Many people like to do their own home improvement projects. If you’re comfortable working with tools and have some basic plumbing knowledge, you can probably connect an RO system to your refrigerator yourself.

However, if you’re not confident in your abilities or would rather not tackle the project yourself, it’s best to hire a professional plumber. They’ll be able to install the system quickly and ensure that it’s done correctly.

Pros and Cons of Using RO Water for Refrigerator

Using reverse osmosis water for your refrigerator has its pros and cons. Here’s a look at some of the potential benefits and drawbacks.

Benefits of RO water for refrigerator

Using reverse osmosis treated water with your refrigerator offers many benefits.

  1. Clear ice
  2. Removes contaminants
  3. No off taste
  4. Reduces mineral scaling

Disadvantages of RO water

There are some drawbacks to using RO water with your refrigerator.

  1. Low pressure problems
  2. Low volume problems
  3. Lack of taste
  4. May damage refrigerator

Refrigerator Brands and Reverse Osmosis

It’s possible to use reverse osmosis treated water with your refrigerator. However, you should check to see if your refrigerator manufacturer recommends using RO water.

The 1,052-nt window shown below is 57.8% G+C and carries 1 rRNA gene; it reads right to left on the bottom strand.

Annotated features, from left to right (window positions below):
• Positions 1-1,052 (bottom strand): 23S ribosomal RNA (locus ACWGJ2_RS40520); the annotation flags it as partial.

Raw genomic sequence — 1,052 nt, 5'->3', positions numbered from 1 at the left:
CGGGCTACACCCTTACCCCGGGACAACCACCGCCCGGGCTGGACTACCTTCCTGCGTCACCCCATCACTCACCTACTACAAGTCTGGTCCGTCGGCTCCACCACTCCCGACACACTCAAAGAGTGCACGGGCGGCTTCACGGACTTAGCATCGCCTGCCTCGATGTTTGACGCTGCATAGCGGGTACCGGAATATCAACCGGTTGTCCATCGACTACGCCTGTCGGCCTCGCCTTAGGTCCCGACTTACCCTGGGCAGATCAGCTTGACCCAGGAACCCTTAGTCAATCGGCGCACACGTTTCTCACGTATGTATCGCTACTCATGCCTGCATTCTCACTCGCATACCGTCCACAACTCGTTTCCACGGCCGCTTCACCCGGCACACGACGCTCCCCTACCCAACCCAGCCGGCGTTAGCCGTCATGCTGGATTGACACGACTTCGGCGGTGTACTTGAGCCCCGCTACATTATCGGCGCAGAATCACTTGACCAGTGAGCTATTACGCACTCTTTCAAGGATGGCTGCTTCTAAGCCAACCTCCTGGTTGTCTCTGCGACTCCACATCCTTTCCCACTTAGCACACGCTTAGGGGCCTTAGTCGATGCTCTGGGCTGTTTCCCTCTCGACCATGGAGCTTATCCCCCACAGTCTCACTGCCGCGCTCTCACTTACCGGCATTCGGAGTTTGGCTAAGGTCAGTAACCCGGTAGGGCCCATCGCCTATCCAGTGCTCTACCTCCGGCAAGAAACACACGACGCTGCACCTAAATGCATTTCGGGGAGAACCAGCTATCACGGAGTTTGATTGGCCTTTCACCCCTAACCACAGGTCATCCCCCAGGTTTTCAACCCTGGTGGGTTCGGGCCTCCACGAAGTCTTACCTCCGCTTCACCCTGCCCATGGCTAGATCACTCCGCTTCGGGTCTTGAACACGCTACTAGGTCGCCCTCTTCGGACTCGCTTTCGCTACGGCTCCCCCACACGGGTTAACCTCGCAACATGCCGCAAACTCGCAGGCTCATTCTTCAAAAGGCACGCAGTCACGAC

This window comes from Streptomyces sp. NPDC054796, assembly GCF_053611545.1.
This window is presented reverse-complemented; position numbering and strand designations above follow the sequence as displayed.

Here is a rundown of available information on specific brands for your reference.

Samsung refrigerators and reverse osmosis

Samsung does not have an official policy on using reverse osmosis water with their refrigerators. They offer some general guidance on their website.

If your refrigerator has an internal water filter, you don’t need to use the fridge’s built-in filter. Samsung recommends not using both the reverse osmosis system and the internal water filter because it can result in low water pressure. This would result in slow water flow from the dispenser.

If you don’t want to use the built-in water filter, simply take it out. A plug is not required with most Samsung refrigerators because the filter housing has an automatic seal to prevent leaks.

LG refrigerators and reverse osmosis

LG refrigerators can be used with reverse osmosis systems as long as the water has adequate flow and pressure. As with most refrigerators, you’ll need to remove the internal water filter and install a bypass plug.

Check your owner’s manual for the pressure and flow requirements. If your RO filter can’t deliver the minimum pressure, you’ll run into a lot of problems.

GE refrigerators and reverse osmosis

General Electric offers specific guidance on using reverse osmosis systems with their refrigerators.

GE does not recommend using reverse osmosis with a refrigerator that has a Water by Culligan or SmartWater filtration system already installed. The water valve will not function if the water pressure is less than 40 psi.

They point out that the pressure from the reverse osmosis system will be approximately half the supply pressure coming into your house. Water pressure that is too low will produce smaller ice cubes and possibly hollow ice cubes. Both of these conditions increase the likelihood that the dispenser will become jammed.